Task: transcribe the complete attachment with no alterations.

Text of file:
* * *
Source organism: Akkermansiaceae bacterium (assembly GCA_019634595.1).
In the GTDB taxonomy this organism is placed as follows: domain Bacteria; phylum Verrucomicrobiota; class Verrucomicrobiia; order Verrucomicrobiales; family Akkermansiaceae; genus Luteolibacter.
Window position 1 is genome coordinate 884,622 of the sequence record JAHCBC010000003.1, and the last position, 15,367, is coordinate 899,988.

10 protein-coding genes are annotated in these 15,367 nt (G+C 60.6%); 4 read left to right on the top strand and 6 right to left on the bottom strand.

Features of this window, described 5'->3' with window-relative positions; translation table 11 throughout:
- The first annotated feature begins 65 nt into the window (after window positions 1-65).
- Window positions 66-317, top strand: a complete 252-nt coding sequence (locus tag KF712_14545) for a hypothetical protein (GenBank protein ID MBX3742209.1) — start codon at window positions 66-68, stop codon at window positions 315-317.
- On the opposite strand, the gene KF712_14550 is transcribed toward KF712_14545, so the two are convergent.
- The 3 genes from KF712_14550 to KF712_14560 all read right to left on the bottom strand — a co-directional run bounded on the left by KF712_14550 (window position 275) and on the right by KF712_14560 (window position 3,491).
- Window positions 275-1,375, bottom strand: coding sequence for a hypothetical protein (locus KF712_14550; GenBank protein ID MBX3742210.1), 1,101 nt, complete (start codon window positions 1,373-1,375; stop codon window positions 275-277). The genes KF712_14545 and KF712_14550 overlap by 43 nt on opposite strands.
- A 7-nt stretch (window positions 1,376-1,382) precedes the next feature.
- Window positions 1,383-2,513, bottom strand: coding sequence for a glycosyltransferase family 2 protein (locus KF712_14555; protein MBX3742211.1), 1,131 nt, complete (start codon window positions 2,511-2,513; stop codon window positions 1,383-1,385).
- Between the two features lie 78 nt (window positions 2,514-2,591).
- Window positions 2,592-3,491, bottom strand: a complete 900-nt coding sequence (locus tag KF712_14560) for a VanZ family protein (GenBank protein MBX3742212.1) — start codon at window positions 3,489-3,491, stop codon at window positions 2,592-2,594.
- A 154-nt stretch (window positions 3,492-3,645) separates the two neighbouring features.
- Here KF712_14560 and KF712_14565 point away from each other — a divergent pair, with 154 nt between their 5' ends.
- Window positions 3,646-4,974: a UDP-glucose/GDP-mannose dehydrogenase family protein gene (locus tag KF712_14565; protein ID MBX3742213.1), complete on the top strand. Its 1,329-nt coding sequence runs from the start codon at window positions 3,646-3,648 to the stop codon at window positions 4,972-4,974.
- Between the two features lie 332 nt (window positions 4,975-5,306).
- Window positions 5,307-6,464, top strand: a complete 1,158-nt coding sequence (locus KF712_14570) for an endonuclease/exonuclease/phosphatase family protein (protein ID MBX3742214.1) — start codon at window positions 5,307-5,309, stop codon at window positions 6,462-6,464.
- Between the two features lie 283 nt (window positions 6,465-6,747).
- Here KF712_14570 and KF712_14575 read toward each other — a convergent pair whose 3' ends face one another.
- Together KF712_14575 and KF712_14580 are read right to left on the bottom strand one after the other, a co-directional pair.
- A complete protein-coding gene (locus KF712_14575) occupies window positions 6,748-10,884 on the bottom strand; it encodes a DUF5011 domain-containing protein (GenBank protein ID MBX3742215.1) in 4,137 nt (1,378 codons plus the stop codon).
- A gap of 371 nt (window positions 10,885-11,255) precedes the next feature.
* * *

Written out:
Source organism: Akkermansiaceae bacterium (assembly GCA_019634595.1).
In the GTDB taxonomy this organism is placed as follows: domain Bacteria; phylum Verrucomicrobiota; class Verrucomicrobiia; order Verrucomicrobiales; family Akkermansiaceae; genus Luteolibacter.
Window position 1 is genome coordinate 884,622 of the sequence record JAHCBC010000003.1, and the last position, 15,367, is coordinate 899,988.

10 protein-coding genes are annotated in these 15,367 nt (G+C 60.6%); 4 read left to right on the top strand and 6 right to left on the bottom strand.

Features of this window, described 5'->3' with window-relative positions; translation table 11 throughout:
- The first annotated feature begins 65 nt into the window (after window positions 1-65).
- Window positions 66-317, top strand: a complete 252-nt coding sequence (locus tag KF712_14545) for a hypothetical protein (GenBank protein ID MBX3742209.1) — start codon at window positions 66-68, stop codon at window positions 315-317.
- On the opposite strand, the gene KF712_14550 is transcribed toward KF712_14545, so the two are convergent.
- The 3 genes from KF712_14550 to KF712_14560 all read right to left on the bottom strand — a co-directional run bounded on the left by KF712_14550 (window position 275) and on the right by KF712_14560 (window position 3,491).
- Window positions 275-1,375, bottom strand: coding sequence for a hypothetical protein (locus KF712_14550; GenBank protein ID MBX3742210.1), 1,101 nt, complete (start codon window positions 1,373-1,375; stop codon window positions 275-277). The genes KF712_14545 and KF712_14550 overlap by 43 nt on opposite strands.
- A 7-nt stretch (window positions 1,376-1,382) precedes the next feature.
- Window positions 1,383-2,513, bottom strand: coding sequence for a glycosyltransferase family 2 protein (locus KF712_14555; protein MBX3742211.1), 1,131 nt, complete (start codon window positions 2,511-2,513; stop codon window positions 1,383-1,385).
- Between the two features lie 78 nt (window positions 2,514-2,591).
- Window positions 2,592-3,491, bottom strand: a complete 900-nt coding sequence (locus tag KF712_14560) for a VanZ family protein (GenBank protein MBX3742212.1) — start codon at window positions 3,489-3,491, stop codon at window positions 2,592-2,594.
- A 154-nt stretch (window positions 3,492-3,645) separates the two neighbouring features.
- Here KF712_14560 and KF712_14565 point away from each other — a divergent pair, with 154 nt between their 5' ends.
- Window positions 3,646-4,974: a UDP-glucose/GDP-mannose dehydrogenase family protein gene (locus tag KF712_14565; protein ID MBX3742213.1), complete on the top strand. Its 1,329-nt coding sequence runs from the start codon at window positions 3,646-3,648 to the stop codon at window positions 4,972-4,974.
- Between the two features lie 332 nt (window positions 4,975-5,306).
- Window positions 5,307-6,464, top strand: a complete 1,158-nt coding sequence (locus KF712_14570) for an endonuclease/exonuclease/phosphatase family protein (protein ID MBX3742214.1) — start codon at window positions 5,307-5,309, stop codon at window positions 6,462-6,464.
- Between the two features lie 283 nt (window positions 6,465-6,747).
- Here KF712_14570 and KF712_14575 read toward each other — a convergent pair whose 3' ends face one another.
- Together KF712_14575 and KF712_14580 are read right to left on the bottom strand one after the other, a co-directional pair.
- A complete protein-coding gene (locus KF712_14575) occupies window positions 6,748-10,884 on the bottom strand; it encodes a DUF5011 domain-containing protein (GenBank protein ID MBX3742215.1) in 4,137 nt (1,378 codons plus the stop codon).
- A gap of 371 nt (window positions 10,885-11,255) precedes the next feature.